It’s the latest thing, according to Riyad A Shahjahan, an assistant professor at Michigan State University, and whose areas of expertise include “social justice theory” and “pedagogies of dissent.”
In recent years, scholars have critiqued norms of neoliberal higher education by calling for embodied and anti-oppressive teaching and learning. Implicit in these accounts, but lacking elaboration, is a concern with reformulating the notion of ‘time’ and temporalities of academic life. Employing a coloniality perspective, this article argues that in order to reconnect our minds to our bodies and centre embodied pedagogy in the classroom, we should disrupt Eurocentric notions of time that colonise our academic lives. I show how this entails slowing down and ‘being lazy’.
Yes, comrades. We must “disrupt Eurocentric notions of time.” And temporalities, obviously. Postcolonial theorising is the only way to challenge the “neoliberal higher education climate” – hold that thought - and those “colonial binaries such as superior/inferior.” We must “dislodge higher education from neoliberal personhood.” As the exact nature of Dr Shahjahan’s problem has been buried under rhetorical rubble, I’ll translate as best I can. You see, being expected to keep up with the pace of lessons and deliver course work on time can induce feelings of discomfort and inferiority in those less able and conscientious, thereby resulting in “exclusionary effects,” which, it turns out, are oppressive and unjust:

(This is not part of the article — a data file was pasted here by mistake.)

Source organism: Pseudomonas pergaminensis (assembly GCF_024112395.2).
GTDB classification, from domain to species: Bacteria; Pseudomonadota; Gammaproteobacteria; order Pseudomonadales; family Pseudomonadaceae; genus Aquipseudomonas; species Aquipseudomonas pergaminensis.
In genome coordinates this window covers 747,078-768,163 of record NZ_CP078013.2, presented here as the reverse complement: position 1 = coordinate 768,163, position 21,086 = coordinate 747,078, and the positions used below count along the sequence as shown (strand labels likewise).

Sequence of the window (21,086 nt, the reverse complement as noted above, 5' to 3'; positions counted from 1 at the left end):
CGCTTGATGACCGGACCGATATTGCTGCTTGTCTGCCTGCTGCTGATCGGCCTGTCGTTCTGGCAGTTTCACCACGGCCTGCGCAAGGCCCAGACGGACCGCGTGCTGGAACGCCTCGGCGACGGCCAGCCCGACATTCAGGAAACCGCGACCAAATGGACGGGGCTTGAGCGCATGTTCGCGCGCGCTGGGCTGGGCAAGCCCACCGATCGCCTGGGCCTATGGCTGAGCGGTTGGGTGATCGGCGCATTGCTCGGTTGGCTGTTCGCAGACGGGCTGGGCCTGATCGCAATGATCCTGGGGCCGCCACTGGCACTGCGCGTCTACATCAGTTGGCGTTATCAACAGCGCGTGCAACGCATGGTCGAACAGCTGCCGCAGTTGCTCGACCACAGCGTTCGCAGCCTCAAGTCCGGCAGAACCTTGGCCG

These internalised temporalities may have especially exclusionary effects on bodies and selves. For example, Brandt (2008) found that the hurried pace of homework, exams and research associated with molecular biology laboratory class conflicted with a Navajo student’s sense of time. Thus, Navajo students internalised a sense of ‘being less than’ and felt guilty.